Earl also built many camps on wagon chassis. They were moved to higher ground each winter and taken along the river for summer. There were also many camps built along the river. Some of these camps resembled small homes. Many were occupied by long-time renters.Boy Scouts from Saylor Park built a cabin on the island which was in the middle of the river around 1927. A Girl Scout troop from the North Bend area also used the cabin around 1935-1936. The 1937 flood put an end to the camp when it destroyed it.Earl ran the beach during the week while Arthur, Ed, and Jennings worked the farm. On the weekends, the three cousins also worked at the beach. Earl would run the entrance gate

Edward designed many of the rides and a swinging walk-bridge, which was located in the area of where the I-275 overpass is now. Arthur, Ed, Jennings, and Earl built the rides together. One particular ride was referred to as “The Flying Dutchman.” It was a wooden boat-shaped box with two seats that would hang from the rafters of the bridge. The riders would take turns pulling on ropes to make it swing. There were numerous rides; all were man-powered and considered lots of fun!Dolores Pope, wife of Earl, ran the first aid station. Millie, wife of Edward Pope, did work there as well and is remembered as making the campers go to church on Sunday.Long Island hosted a number of activities such as company’s picnics, camping, dances, bicycle rentals, tennis courts, bingo and swimming. Fernald would have their annual company picnics at Long Island. One day was 1024 admissions. A few years after Long Island opened, they added some of the finest ball fields in the area.

During WWII, Long Island Beach had ice-cream available from Ritzmann’s Brothers Dairy in Lawrenceburg, Indiana. They sold an average of 70 gallons of ice-cream per day. The large ice-cream cones were sold at the concession stand for a nickel. Many times, Arthur Pope’s big St. Bernard dog, Howdy, would get a child’s ice-cream cone. A replacement was quickly served. Howdy also got a steak once that was meant for the grill. The mules on the farm also ate well. They enjoyed the leftovers from the picnics of Long Island customers.One year, a Pepsi salesman mentioned to Earl that Pepsi was having a contest and the salesman to sell the most would win a trip to Atlantic City, New Jersey. Earl filled his barn with a year’s supply of Pepsi. His salesman then went to Atlantic City for his honeymoon!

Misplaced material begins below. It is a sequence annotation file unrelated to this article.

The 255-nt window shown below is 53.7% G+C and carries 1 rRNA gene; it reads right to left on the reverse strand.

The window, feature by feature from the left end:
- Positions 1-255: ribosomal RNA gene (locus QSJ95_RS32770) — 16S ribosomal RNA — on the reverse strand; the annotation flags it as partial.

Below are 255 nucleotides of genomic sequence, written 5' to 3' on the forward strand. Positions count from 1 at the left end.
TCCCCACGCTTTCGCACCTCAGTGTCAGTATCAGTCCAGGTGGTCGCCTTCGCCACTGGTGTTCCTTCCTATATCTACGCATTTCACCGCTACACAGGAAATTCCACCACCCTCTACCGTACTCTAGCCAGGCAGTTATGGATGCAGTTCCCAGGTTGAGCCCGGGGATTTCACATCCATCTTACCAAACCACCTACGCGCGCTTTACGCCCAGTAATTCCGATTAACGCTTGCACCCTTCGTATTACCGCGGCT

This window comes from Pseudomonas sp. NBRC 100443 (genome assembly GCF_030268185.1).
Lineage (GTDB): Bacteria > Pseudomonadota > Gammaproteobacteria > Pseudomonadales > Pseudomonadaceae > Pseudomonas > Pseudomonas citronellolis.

The park continued to grow and Earl and Dolores were burdened with the responsibility of running it every day. Other family members would help if there was a large group on the weekends. There were many cousins and friends of the Pope family that would do miscellaneous jobs. Their daughter, Eleanor “Sis” worked the concessions, she recalls selling popcorn at 5cents per bag. One day she sold 1000 bags. Sons Edwin “Eddie” and John “Fritz/Peach” would be on clean-up duty and help out where needed. Jennings’s two sons, James “Mick” and Walter “Shorty”, along with Edward’s two children, Albert “Cap” and Betty would also help. A cousin named Charles, son of Adam Pope (brother to John), whose daughter named Elizabeth (Bixenstein) also worked the concessions. These people lived nearby on Lawrenceburg Road in E-Town.